Car shoppers don't have to give up cargo space and utility when they give up their gas-guzzling sport utility vehicles.
They just need to look for a wagon -- especially a small one like the 2009 Toyota Matrix that's rated at 26 miles per gallon in city driving and 32 mpg on the highway.
These numbers make the four-cylinder Matrix the top-ranked wagon in gasoline mileage in the United States. Only the diesel-powered Volkswagen Jetta SportWagon gets a better mileage rating.
Best of all, the Matrix has an SUV-like 61.5 cubic feet of cargo space and is affordable, with a starting manufacturer's suggested retail price, including destination charge, of $16,850 for a base, front-wheel drive model with manual transmission.
The lowest starting price for a Matrix with automatic is $17,660, and an all-wheel drive Matrix starts at $21,060.
These prices put the Matrix amid other small wagons and five-door hatchbacks. For example, the Matrix twin, the 2009 Pontiac Vibe, starts at $15,895 but isn't offered in all the trim levels of the Matrix. The Matrix starting price is lower than that of the 2008 Mazda3 hatchback, which starts at $19,625.
Revamped for 2009 with more powerful four-cylinder engines and updated interior and exterior, the Matrix looks like a five-door wagon whose styling tries its darndest to look young and hip. The car has lower body kit pieces and an expressive lower front bumper area, like what you'd expect on a car that has been customized.
And on the top XRS model, a rear spoiler at the back of the roof is standard.
The XRS, which was the test car, also comes standard with big, 18-inch alloy wheels and performance tires.
But the Matrix -- sold in base, S and XRS trim -- is more than looks.
At a compact size of just over 14 feet long, it's nimble and maneuverable.
The test Matrix neatly fit into compact parking spaces, and it squeezed around double-parked cars on small, congested city streets without fuss.
The electric power steering on the test car had a light feel and so took directions easily.
Surprisingly, even with the low-profile tires, the test Matrix was quieter inside than expected, and the ride was a commendable combination of comfort and surefooted fun. The exception was on rough roads with potholes when passengers were jolted.
The XRS differs from base Matrix models and front-drive S models by using an independent, double wishbone rear suspension for improved sporty ride. There's a front strut tower brace, too, in the XRS to better control body motions.
As a result, the test Matrix XRS moved crisply around corners and handled long sweeping curves well.
My only complaint was occasional torque steer -- that jerking of the front wheels to one side when the front-drive car got more power to the wheels than it could evidently handle.
Both Matrix four-cylinder engines are more powerful than in previous Matrix models.
The XRS and mid-level S models get a 158-horsepower, 2.4-liter, double overhead cam four cylinder with Toyota's variable valve timing that operates on both intake and exhaust camshafts for optimal performance and fuel economy.
Torque peaks at 162 foot-pounds at 4,000 rpm -- enough to give the 3,100- to 3,200-pound Matrix good "oomph" and a satisfyingly sporty feel for a lower-priced four-cylinder car.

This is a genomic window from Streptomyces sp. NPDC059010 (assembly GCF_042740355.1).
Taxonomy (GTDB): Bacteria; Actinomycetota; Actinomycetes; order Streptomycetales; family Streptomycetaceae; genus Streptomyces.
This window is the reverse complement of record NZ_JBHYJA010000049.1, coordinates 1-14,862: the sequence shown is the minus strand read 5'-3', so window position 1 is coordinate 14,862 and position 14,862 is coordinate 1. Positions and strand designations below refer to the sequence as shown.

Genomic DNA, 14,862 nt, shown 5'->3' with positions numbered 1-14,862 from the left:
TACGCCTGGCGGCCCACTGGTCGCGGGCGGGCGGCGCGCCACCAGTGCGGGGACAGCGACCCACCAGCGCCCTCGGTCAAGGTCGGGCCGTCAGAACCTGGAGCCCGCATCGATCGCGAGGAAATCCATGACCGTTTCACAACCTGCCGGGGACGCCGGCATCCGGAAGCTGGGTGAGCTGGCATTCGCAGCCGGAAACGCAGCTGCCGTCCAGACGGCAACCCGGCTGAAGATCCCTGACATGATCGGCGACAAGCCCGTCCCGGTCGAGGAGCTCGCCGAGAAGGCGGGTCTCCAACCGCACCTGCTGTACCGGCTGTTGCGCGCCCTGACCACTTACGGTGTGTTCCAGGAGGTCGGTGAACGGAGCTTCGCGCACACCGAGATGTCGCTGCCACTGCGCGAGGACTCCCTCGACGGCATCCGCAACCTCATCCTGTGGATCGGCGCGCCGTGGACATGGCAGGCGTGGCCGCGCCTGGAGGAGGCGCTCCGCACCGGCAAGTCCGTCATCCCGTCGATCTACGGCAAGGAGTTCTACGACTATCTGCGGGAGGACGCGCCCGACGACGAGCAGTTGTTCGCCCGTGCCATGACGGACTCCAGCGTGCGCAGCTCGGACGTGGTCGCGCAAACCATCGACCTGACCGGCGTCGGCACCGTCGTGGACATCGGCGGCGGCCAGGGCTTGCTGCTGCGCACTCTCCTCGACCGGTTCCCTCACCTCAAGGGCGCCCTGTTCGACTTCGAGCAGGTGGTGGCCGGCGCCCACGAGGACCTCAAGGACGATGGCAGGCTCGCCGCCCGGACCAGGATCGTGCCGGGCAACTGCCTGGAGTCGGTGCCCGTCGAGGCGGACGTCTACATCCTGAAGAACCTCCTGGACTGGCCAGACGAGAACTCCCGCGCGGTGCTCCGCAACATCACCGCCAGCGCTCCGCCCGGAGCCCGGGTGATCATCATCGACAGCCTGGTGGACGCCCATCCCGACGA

Note this engine also is used in the Scion xB five-door wagon, which weighs about the same as the Matrix S.
The base Matrix engine now is a 132-horsepower, 1.8-liter, double overhead cam four cylinder with variable valve timing. This engine, with 128 foot-pounds of torque at 4,400 rpm, also is used by the Scion xD.
But trim models, engines and transmission selections are oddly complex.
There are three transmissions offered -- including four- and five-speed automatics. Shoppers will find that all-wheel drive is on just one model, the Matrix S, and this all-wheel drive Matrix S has the four-speed automatic.
Front-drive Matrix S as well as Matrix XRS models use the more modern five-speed automatic.
The base, 1.8-liter Matrix engine is the one with top gasoline mileage, but even the top-of-the-line Matrix XRS has a decent government rating of 21/29 mpg.
Though Toyota updated the Matrix interior, there's still a sense of too much hard plastic inside.
But the new front seats are great, providing improved comfort. I especially enjoyed the higher-than-usual seat positioning in the Matrix that helped me have good views ahead.
However, the back metal pillar by the cargo area still obstructs views out the back and side.
The maximum cargo capacity comes when the rear seats are folded down. This cargo area is covered by hard plastic, which can get scratched as items are slid inside and out.
I had to be sure to attach the plastic cover at the back so it was held in place. Otherwise, it drove me crazy by rattling as I drove.
Most safety equipment is standard in the Matrix, including antilock brakes, curtain air bags, front-seat side-mounted air bags and front-seat anti-whiplash head restraints.
Electronic stability control is standard on the XRS but optional on other Matrix models.
In federal government crash test ratings, the Matrix earned five out of five stars for frontal crash protection for driver and front passenger.
In side crash testing, the Matrix received five out of five stars for protection of the driver and four out of five stars for protection of the rear passenger.